The music on the second CD was created before terms like “fusion” or “world music” existed, and thus seems astonishingly prophetic today. This CD opens with a selection from the famed 1967 East Meets West collaboration with Yehudi Menuhin, and continues with selections from the 1970s, 1980s, and early 1990s, which gradually show more mastery of various Western idioms. The selection from East Meets West is actually the sort of fixed composition used as a teaching exercise by classical Hindustani musicians, but which is never performed in concert. Recognizing that these fixed compositions really are beautiful enough to be performed, and that they were a perfect vehicle for Menuhin’s virtuoso reading abilities, was a masterful reframing of traditional material. Other selections come from Tana Mana, which features Ravi Shankar playing keyboard synthesizers supported by orchestrations of acoustic Indian instruments; Live at the Kremlin, featuring Russian symphonic and folk performers; and Passages, a collaboration with minimalist composer Phillip Glass. For these albums, Ravi Shankar skillfully created orchestrations for large ensembles, but deliberately limited himself to the modal and monophonic materials of Hindustani music. This worked especially well in his collaboration with Glass, who had been independently going in that direction from the symphonic tradition, and was thus in effect able to meet Ravi Shankar half way.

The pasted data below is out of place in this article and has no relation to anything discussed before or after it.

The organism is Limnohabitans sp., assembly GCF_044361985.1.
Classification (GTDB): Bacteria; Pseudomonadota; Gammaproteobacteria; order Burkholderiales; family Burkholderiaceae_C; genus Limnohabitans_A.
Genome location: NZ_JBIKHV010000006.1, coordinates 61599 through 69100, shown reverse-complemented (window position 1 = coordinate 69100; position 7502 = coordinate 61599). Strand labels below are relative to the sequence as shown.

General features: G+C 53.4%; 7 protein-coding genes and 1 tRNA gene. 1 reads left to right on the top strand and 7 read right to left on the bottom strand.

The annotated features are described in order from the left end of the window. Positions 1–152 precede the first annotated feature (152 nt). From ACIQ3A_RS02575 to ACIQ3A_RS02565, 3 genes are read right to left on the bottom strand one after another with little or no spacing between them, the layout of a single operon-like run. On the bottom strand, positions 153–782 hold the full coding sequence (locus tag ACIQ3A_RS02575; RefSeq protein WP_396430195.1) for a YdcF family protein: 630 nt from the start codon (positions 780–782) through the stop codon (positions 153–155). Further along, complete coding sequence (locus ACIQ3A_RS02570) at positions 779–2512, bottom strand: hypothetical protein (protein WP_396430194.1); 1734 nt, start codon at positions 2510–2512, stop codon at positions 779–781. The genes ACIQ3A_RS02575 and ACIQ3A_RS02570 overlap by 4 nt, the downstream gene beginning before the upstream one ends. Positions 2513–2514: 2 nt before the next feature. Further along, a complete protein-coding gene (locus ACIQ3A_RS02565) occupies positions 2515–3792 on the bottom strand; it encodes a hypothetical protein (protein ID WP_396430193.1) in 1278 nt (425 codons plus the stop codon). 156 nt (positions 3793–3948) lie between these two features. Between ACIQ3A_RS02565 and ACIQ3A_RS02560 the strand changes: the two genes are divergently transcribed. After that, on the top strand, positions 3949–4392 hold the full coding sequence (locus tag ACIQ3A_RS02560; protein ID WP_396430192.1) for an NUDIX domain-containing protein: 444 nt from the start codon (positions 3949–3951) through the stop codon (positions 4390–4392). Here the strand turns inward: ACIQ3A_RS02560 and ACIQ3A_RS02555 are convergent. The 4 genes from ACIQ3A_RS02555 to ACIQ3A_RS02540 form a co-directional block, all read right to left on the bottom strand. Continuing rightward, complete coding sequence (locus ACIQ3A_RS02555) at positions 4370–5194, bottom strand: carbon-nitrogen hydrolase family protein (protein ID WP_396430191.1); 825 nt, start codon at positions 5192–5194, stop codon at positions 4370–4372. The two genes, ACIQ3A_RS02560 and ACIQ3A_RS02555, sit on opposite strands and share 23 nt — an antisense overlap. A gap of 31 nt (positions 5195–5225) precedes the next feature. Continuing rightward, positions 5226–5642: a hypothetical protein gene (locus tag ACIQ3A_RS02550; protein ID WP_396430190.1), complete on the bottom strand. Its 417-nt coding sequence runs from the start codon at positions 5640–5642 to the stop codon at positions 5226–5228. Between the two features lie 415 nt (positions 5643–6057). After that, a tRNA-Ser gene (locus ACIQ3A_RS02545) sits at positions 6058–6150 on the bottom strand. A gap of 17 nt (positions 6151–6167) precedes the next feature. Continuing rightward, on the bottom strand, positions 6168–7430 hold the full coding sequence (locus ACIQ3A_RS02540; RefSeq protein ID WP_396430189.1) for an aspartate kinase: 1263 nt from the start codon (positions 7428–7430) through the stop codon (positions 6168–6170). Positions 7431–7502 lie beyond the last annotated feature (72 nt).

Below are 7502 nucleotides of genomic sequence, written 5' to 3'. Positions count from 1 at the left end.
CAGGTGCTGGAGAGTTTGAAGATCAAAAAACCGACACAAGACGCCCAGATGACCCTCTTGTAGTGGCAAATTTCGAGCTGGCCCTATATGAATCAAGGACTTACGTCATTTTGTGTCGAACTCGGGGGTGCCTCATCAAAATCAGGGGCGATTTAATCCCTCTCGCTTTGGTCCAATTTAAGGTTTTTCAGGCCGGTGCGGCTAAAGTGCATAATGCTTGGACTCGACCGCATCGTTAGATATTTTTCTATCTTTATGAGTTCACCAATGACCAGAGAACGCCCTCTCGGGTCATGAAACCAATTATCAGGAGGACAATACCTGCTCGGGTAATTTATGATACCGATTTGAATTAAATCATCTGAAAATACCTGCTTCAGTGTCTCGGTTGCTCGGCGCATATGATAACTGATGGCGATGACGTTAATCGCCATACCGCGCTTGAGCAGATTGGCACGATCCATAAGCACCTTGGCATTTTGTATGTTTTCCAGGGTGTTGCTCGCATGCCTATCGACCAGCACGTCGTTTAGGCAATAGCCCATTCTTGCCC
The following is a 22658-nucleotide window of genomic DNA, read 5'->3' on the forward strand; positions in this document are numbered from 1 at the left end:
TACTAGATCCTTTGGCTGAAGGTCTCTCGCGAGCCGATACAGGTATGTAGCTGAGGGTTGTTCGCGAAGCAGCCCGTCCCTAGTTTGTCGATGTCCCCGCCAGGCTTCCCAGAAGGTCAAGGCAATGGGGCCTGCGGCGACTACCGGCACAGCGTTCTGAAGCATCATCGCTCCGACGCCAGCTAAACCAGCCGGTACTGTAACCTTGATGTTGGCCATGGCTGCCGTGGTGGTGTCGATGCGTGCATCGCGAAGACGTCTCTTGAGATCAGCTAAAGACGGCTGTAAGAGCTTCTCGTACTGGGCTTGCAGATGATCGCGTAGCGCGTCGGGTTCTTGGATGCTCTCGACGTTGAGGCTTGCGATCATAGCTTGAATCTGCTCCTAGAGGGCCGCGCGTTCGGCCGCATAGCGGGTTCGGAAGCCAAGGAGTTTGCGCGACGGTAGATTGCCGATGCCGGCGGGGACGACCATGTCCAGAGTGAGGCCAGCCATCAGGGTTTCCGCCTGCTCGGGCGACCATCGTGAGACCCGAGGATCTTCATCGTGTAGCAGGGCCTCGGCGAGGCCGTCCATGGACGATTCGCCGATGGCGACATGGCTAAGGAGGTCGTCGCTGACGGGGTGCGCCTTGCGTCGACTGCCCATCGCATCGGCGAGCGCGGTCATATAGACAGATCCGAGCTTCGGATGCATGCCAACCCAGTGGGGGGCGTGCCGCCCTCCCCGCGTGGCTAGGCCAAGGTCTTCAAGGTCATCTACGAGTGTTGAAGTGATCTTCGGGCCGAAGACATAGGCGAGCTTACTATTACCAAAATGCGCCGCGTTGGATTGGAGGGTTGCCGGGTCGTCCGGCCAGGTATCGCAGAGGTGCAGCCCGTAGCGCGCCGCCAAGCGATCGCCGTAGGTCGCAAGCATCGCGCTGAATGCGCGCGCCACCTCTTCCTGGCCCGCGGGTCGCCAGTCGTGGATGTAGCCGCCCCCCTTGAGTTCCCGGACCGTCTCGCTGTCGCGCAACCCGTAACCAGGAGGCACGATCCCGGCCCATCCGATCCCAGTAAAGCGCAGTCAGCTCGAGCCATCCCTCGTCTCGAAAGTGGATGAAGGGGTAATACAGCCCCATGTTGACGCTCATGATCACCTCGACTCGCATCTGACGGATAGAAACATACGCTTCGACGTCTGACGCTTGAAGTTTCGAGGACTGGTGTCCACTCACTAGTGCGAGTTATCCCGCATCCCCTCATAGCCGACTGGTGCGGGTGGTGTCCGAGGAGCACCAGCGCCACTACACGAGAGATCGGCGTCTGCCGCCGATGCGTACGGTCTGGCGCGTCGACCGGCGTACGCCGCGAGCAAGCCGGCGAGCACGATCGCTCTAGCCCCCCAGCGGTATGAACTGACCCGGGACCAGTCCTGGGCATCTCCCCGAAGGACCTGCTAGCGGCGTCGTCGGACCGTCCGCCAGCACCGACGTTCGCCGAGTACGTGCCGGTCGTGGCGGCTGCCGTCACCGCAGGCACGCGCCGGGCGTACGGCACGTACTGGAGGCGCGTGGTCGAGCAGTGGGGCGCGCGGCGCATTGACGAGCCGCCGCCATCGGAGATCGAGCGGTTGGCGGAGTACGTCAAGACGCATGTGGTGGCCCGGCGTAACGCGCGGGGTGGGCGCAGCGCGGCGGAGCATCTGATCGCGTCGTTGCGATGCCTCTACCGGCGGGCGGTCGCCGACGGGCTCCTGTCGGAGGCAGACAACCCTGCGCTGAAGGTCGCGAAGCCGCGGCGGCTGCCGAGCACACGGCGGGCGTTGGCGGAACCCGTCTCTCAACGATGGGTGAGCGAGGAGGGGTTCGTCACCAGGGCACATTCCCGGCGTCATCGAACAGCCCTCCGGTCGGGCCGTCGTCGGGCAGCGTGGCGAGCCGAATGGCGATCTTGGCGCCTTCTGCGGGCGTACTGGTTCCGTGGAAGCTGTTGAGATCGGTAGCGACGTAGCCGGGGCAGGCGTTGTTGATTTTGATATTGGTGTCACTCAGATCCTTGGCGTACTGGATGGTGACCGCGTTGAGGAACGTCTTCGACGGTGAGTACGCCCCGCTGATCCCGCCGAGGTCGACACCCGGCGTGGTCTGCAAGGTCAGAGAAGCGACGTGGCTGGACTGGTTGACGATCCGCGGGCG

Rise, Anoushka’s first fusion album, shows a similar adventurousness, but with a more improvisatory feel. She had originally intended to take a year off from touring and performing, but discovered that she relaxed best by playing in a recording studio. She kept inviting friends to play with her, such as Vishwa Mohan Bhatt, pianist Pedro Ricardo Mino, and tabla players Bikram Ghosh and Tanmoy Bose. There was some sheet music used, but the main creative process was playing together and multi-tracking until organic interaction evolved into fully realized composition. Her break from Hindustani music did not mean that she was neglecting it. On the contrary, there are tracks here that contain the best alaps I have ever heard her perform, which are actually enhanced by the electronic keyboards and signal processing. Just as Ravi Shankar learned how to adapt Western sheet music and arrangements to his Hindustani roots, so also Anoushka has learned to adapt the technology of the 21st century recording studio to her father’s gharana. She is clearly carrying on the family tradition of adaptation and creativity.

Teed Rockwell has studied Indian classical music with Ali Akbar Khan and other great Indian musicians. He is the first person to play Hindustani music on the Touchstyle Fretboard.